The following are quotes of Srila Prabhupada regarding Vedic animal sacrifices:

Lecture on BG 7.16 -- Bombay, April 7, 1971:

Prabhupāda: There are tāmasika-purāṇas where it is recommended that if you want to eat flesh, then you can get a goat and sacrifice before Goddess Kālī and you can eat that. The purpose is that if a conditioned soul has got the natural tendencies, then why they are mentioned in the śāstras? The idea is... Just like Lord Buddha. Lord Buddha, his mission was to stop animal killing. Ahiṁsā paramo dharmaḥ. Lord Buddha appeared, being compassionate with the poor animals. Sadaya-hṛdaya darśita-paśu-ghātam. There is a description of Lord Buddha's activities by a Vaiṣṇava poet, Jayadeva Gosvāmī. He says, praying to Lord Buddha, nindasi yajña-vidher ahaha śruti-jātaṁ sadaya-hṛdaya darśita-paśu-ghātam keśava dhṛta-buddha-śarīra jaya jagadīśa hare Lord Buddha appeared to stop this animal killing. But because in the Purāṇas there are sometimes regulative principle of killing animal, therefore he had to deny the authority of Vedas, because those who are after killing animals, they will find some clue that "Here in the Vedas the animal-killing is sometimes recommended." But that animal-killing is not a, I mean to say, instigation that "You go on killing animals." You can understand by a nice example. Just like the government opens liquor shop. It does not mean the government is encouraging to drink liquor. It is not like that. The idea is that if government does not allow some drunkards to drink, they will create havoc. They will distill illicit distillation of liquor. To check them, the government opens liquor shop with very, very great, high price. The cost... If the cost is one rupee, government excise department charges sixty rupees. So the idea is not to encourage, but to restrict. The idea is prohibition, at least in our country. Similarly, when there is allowance for sex life or meat-eating or drinking in the śāstras, they are not meant for instigating that "You go on with this business as much as you can." No. Actually they are meant for restriction.

Lecture on SB 1.5.14 -- New Vrindaban, June 18, 1969:

Prabhupāda: According to Vedic śāstra, meat-eating is not allowed by purchasing from the slaughterhouse. No. They... There is motive. The marriage ceremony or the meat-eating, the so much ritualistic performances, there is motive. What is that motive? Motive is restriction. Just like the same example, marriage: the real idea is to restrict the boy and the girl to one woman and one man. That is the idea, main idea. If he's not married, then he will be just like cats and dogs. So idea is very good. But Nārada Muni says, "After all, you're coming to the point of sex life. So why so much propaganda?" Similarly, for meat-eating, there is also sanction in the śāstras, tāmasika-śāstra, not sāttvika. There are three divisions of śāstra-sāttvika, rājasika and tāmasika. Those who are meat-eaters, cannot give up meat-eating, for them, the prescription is, "All right, you can eat meat, but you have to sacrifice one goat, but not cow." The... For sacrifice the animal is recommended: goat. So you can, I mean to say, cut throat of a goat in the presence of goddess Kālī and you can eat. There are so many prescriptions. But that is also restriction, that Kālī-worship is one day in a month, on the dark moon day. What is called, dark moon? Amāvasyā. Full moon and...? Eh? No, no, no. When there is... On that particular..., there is no moon in the sky.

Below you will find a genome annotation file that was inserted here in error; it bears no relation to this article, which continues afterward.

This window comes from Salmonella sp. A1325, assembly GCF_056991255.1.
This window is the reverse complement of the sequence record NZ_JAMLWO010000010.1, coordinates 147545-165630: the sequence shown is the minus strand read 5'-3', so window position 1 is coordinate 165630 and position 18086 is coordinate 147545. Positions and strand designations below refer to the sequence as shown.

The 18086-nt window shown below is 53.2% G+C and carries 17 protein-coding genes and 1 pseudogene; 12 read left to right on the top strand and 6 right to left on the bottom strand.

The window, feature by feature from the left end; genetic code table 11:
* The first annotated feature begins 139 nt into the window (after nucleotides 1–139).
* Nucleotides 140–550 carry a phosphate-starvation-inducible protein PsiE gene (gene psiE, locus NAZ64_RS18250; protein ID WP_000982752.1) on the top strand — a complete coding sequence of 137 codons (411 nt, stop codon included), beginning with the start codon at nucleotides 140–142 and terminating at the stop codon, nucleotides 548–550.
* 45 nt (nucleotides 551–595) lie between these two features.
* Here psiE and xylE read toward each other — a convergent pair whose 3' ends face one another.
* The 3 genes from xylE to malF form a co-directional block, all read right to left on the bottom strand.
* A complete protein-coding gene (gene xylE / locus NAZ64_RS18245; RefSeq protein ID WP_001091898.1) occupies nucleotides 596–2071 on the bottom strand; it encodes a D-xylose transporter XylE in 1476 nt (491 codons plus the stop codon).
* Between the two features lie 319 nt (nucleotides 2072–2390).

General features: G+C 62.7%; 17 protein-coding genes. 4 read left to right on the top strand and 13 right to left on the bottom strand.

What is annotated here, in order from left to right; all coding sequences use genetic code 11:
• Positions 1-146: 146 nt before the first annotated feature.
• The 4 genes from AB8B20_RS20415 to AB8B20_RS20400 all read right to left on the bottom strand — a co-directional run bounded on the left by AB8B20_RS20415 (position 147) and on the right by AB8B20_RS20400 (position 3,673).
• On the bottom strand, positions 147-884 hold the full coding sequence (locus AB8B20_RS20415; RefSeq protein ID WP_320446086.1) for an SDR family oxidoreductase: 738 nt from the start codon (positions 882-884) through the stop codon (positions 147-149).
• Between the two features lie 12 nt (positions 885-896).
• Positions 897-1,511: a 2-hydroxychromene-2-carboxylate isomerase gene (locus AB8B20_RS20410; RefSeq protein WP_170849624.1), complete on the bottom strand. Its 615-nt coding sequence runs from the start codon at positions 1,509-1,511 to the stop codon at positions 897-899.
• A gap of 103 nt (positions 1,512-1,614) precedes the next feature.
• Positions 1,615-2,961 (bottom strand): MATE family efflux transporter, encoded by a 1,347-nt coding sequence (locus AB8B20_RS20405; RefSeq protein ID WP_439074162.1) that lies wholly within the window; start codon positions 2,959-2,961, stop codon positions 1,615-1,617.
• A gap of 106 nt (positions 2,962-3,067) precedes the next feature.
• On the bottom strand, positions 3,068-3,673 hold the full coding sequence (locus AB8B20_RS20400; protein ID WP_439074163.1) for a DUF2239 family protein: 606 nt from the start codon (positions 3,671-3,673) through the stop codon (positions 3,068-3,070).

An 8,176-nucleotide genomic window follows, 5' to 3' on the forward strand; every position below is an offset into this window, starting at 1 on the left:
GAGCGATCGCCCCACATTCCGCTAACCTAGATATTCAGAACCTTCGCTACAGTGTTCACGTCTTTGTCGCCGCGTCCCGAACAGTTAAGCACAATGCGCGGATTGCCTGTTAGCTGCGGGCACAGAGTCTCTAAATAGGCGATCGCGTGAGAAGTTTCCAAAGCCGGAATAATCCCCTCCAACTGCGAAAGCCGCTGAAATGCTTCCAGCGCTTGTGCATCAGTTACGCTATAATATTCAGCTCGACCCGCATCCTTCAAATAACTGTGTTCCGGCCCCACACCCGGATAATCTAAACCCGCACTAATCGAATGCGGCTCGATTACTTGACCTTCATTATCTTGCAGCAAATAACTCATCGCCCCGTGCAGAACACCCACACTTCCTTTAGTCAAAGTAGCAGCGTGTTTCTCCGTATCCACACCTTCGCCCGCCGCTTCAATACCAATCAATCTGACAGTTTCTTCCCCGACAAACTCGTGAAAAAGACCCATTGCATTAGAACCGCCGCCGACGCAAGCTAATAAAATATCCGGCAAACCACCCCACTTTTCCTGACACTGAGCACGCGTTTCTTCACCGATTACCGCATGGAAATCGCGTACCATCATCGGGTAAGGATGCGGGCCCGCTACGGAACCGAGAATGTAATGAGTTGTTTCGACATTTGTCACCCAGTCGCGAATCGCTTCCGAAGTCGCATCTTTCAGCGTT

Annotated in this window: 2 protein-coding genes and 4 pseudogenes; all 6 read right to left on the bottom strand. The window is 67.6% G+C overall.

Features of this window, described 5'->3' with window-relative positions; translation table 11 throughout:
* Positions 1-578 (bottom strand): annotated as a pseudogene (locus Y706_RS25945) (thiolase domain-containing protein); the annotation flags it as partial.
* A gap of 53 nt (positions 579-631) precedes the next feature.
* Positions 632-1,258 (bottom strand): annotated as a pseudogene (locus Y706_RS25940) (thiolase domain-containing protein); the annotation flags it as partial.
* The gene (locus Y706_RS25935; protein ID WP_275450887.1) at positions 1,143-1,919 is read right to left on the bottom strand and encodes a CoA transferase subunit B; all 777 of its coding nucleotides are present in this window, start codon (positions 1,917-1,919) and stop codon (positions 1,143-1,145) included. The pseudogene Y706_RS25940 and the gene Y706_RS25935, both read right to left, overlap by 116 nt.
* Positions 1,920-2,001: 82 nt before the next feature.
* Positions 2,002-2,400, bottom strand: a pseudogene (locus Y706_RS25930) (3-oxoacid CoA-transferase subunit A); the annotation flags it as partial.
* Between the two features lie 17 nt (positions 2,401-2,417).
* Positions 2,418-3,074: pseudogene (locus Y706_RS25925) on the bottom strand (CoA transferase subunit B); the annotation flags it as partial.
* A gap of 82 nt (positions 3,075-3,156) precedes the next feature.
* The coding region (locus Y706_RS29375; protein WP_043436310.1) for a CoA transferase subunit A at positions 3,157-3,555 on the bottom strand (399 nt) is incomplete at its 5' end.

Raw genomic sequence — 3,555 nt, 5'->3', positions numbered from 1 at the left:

Hayagrīva(?): The dark of the moon.

Prabhupāda: It is called dark moon, yes. So that Kālī-pūjā is recommended on the dark moon day. The... That is one day in a month. Similarly, according to marriage life, the sex life is also allowed one day in a month. The whole thing is restriction. Similarly, drinking wine also, there is Devī-pūjā. That is also once in a year or something like that. The whole point is restriction.

As we can see Prabhupada claims that animal sacrifices made to Goddess Kali are solely for the purpose for restricting gratifications of meat eaters. However, many people have told me that animals sacrificed to Mother Kali is for rituals and not for one's own gratification. Are both groups correct?

  • 2
    Really? sex is allowed only once in a month?? – user9554 Sep 28 '17 at 18:52
  • @Ajay Idk maybe...Thats why I asked this question to confirm is Prabhupada saying the truth or not – Surya Kanta Bose Chowdhury Sep 29 '17 at 6:14
  • Prabhupada.and co have bad opinion for goddesses like kaali and durga. Their opinion doesnt seem to be.worthy in this regard. – Rakesh Joshi Nov 12 '17 at 20:58
  • Someone please ask srila prabhupAda why did srila vyasa deva wrote such tAmasika purAna then which leads.people to hell ? – Rakesh Joshi Nov 12 '17 at 21:14